Tuesday, March 11, 2014
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In this 2007 file photo, Omaha resident Charlie Waters has a cigarette. The American Lung Association of the Northeast is calling for a $1.50-per-pack increase in the cigarette excise tax in Maine to encourage smokers to quit and deter others from picking up the unhealthy habit. (AP Photo/Nati Harnik)
"Every time we raise the tax, we see a corresponding decrease in the smoking rate," Sanborn said. "And every dollar we spend on prevention saves us $7 down the road on treatment for illness."
Sanborn said she is concerned that the state has increasingly used the Fund for a Healthy Maine for purposes other than public health and prevention programs.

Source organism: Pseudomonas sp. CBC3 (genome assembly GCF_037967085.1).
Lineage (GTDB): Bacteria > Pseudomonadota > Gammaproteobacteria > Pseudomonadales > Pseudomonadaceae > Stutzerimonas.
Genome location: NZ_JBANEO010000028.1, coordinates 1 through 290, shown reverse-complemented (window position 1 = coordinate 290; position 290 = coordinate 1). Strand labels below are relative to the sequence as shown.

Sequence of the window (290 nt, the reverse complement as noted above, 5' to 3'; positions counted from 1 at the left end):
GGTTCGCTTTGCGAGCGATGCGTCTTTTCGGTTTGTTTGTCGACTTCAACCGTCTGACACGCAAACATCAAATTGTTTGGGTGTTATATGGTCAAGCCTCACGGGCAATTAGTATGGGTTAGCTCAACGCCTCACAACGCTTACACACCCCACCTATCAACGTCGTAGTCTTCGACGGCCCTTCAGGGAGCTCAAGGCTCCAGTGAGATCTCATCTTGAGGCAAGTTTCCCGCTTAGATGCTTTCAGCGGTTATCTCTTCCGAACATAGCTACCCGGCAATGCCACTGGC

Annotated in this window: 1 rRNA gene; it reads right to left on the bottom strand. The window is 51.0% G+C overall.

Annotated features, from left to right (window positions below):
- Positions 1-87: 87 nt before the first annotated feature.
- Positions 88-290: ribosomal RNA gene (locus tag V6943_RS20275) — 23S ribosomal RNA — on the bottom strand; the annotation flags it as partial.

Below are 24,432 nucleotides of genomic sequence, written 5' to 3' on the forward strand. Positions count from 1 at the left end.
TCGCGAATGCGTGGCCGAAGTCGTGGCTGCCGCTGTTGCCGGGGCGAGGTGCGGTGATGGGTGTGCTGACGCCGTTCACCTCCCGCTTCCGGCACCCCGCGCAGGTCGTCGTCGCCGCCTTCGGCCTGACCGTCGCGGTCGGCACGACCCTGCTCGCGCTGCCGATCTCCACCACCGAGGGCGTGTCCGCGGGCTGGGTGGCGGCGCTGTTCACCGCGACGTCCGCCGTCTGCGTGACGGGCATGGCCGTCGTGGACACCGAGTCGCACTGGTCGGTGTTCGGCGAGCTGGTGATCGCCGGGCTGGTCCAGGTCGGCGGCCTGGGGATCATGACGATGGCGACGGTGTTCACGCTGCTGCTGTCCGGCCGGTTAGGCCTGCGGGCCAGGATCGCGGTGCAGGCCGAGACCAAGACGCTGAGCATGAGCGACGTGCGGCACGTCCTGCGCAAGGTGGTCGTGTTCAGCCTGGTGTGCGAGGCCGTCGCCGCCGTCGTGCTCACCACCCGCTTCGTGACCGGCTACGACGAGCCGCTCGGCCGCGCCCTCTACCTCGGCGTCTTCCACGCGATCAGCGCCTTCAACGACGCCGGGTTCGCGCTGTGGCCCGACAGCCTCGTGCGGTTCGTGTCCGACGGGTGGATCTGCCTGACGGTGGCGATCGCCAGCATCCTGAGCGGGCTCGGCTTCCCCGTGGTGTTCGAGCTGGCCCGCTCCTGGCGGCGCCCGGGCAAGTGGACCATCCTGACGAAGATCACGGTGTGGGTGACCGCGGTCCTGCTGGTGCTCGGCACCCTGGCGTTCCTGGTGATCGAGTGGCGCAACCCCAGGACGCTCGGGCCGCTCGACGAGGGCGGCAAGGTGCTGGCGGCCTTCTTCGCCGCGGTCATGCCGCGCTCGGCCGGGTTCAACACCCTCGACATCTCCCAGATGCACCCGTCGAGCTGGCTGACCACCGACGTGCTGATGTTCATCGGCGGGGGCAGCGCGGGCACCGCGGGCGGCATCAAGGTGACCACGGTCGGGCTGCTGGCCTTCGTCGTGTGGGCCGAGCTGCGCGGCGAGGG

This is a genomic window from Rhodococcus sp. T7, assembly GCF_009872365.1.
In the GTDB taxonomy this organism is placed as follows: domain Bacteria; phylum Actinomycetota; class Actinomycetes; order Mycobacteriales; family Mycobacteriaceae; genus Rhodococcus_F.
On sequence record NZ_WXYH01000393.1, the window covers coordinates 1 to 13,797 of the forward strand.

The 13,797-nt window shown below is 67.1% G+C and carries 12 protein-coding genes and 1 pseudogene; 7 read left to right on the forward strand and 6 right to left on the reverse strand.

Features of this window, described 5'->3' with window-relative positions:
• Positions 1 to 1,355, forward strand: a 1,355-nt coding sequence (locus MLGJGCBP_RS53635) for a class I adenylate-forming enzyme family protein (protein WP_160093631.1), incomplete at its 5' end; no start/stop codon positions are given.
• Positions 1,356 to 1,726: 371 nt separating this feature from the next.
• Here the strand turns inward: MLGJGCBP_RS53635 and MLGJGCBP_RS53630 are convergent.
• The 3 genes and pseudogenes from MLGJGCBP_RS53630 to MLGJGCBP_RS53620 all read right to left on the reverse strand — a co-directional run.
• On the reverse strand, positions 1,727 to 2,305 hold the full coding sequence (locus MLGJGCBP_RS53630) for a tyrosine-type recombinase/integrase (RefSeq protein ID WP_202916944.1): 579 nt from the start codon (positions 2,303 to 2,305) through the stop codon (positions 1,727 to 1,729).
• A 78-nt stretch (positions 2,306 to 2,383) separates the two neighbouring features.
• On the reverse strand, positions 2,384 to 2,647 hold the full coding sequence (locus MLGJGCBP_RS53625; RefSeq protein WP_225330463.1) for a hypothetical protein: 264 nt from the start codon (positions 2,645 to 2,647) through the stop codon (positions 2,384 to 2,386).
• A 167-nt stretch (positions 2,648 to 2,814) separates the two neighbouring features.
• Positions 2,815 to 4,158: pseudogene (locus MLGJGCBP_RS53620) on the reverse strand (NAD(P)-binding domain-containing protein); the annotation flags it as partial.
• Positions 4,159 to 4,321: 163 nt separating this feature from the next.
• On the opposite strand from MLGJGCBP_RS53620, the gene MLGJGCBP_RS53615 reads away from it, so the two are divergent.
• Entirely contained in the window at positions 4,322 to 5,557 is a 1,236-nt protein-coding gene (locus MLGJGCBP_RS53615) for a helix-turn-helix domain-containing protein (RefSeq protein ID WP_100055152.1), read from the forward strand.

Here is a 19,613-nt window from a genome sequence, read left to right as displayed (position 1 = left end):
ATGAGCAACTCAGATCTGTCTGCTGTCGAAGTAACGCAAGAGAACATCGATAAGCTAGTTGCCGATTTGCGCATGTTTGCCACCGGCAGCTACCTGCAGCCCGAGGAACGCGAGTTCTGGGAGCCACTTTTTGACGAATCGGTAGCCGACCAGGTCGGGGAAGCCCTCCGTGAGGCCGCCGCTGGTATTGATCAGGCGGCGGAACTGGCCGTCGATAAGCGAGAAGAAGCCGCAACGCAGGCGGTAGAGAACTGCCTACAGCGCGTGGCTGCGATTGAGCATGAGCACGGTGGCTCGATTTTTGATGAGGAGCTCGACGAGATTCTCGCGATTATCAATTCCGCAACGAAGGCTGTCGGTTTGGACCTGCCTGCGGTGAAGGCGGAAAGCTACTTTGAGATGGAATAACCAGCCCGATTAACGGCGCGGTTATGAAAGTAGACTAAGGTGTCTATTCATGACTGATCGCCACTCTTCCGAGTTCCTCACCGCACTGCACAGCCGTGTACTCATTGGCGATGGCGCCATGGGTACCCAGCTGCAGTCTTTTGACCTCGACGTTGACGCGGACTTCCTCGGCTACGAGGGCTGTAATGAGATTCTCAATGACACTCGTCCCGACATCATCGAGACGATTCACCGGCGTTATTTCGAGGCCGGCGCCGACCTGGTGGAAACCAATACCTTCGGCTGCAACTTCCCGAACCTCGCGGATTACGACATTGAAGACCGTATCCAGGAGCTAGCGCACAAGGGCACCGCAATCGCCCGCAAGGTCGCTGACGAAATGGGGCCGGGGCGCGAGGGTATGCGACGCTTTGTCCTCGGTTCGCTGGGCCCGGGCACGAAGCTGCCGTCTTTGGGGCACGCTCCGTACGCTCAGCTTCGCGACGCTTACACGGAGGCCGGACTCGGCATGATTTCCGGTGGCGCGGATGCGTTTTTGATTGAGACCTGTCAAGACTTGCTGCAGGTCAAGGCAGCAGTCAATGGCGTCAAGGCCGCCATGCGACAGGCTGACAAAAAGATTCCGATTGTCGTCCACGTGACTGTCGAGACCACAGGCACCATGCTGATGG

"These programs pay for themselves," she said. "Reducing spending on prevention efforts is unwise because it leads to increased health-care costs in the future."
The state's anti-smoking spending from the Fund for a Healthy Maine dropped from $9.3 million in fiscal 2011-12 to $7.5 million this year, according to the association.
In that period, Maine lawmakers more than doubled the amount of the fund that was used to cover Medicaid costs -- from $8 million in fiscal 2011-12 to $18 million in 2012-13, according to the Legislature's Office of Fiscal and Program Review.
The governor's proposed budget for the next two fiscal years would eliminate funding for programs that help seniors buy medicine; gut property-tax relief; and suspend revenue sharing with cities and towns.
The lung association is reviewing the proposal to determine the potential impact on anti-smoking spending, Miller said.
Staff Writer Kelley Bouchard can be contacted at 791-6328 or at: